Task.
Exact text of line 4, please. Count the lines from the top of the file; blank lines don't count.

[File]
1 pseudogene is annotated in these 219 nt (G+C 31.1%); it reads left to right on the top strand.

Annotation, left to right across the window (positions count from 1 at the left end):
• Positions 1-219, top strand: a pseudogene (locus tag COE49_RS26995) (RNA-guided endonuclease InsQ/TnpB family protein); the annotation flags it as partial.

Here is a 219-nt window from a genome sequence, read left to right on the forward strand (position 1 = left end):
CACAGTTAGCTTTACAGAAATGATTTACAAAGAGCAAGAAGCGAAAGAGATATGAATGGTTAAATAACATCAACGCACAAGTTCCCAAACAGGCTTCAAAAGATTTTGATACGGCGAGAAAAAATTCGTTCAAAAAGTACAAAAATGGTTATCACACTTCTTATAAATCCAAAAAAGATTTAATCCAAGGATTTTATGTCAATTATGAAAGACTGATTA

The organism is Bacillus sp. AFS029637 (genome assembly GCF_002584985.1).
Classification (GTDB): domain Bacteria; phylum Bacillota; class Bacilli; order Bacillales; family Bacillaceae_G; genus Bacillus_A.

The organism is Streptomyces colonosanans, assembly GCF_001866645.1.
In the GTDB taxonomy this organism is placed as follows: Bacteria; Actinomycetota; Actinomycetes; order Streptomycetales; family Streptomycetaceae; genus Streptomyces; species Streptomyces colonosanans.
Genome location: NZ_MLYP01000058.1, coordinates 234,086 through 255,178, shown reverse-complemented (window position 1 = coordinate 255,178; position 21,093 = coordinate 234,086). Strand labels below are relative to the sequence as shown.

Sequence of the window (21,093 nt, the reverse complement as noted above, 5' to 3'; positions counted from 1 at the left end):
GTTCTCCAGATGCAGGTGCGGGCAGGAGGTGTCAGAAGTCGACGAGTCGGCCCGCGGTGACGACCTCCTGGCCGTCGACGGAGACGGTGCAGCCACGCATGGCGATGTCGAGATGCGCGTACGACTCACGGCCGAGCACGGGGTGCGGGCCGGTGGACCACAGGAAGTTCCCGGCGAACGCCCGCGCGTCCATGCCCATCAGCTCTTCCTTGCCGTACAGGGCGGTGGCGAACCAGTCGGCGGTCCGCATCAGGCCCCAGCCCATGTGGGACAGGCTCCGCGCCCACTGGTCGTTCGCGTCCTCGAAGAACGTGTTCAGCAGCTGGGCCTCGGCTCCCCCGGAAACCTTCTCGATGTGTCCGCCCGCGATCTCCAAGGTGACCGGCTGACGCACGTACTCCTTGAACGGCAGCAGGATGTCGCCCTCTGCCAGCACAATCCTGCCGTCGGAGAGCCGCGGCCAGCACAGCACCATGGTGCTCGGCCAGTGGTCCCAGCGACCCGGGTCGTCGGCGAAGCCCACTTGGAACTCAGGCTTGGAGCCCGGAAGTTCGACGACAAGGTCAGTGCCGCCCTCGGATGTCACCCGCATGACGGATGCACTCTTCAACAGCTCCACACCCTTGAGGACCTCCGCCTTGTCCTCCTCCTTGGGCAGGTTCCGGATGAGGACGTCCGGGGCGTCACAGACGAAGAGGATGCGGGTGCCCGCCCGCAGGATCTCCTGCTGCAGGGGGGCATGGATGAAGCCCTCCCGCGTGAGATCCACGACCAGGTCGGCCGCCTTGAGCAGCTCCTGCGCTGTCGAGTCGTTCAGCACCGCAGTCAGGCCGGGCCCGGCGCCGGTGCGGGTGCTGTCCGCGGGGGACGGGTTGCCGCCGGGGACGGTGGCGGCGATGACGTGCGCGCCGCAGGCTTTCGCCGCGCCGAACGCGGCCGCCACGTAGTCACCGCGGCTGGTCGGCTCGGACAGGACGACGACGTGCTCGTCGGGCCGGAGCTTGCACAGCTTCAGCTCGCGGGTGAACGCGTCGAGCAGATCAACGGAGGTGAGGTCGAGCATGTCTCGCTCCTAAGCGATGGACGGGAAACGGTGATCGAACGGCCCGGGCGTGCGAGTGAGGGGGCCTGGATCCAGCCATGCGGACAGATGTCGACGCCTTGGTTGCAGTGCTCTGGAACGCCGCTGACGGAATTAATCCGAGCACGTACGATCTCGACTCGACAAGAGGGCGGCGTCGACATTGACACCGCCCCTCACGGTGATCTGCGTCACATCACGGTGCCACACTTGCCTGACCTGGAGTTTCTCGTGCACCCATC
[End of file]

Here is a 219-nt window from a genome sequence, read left to right on the forward strand (position 1 = left end):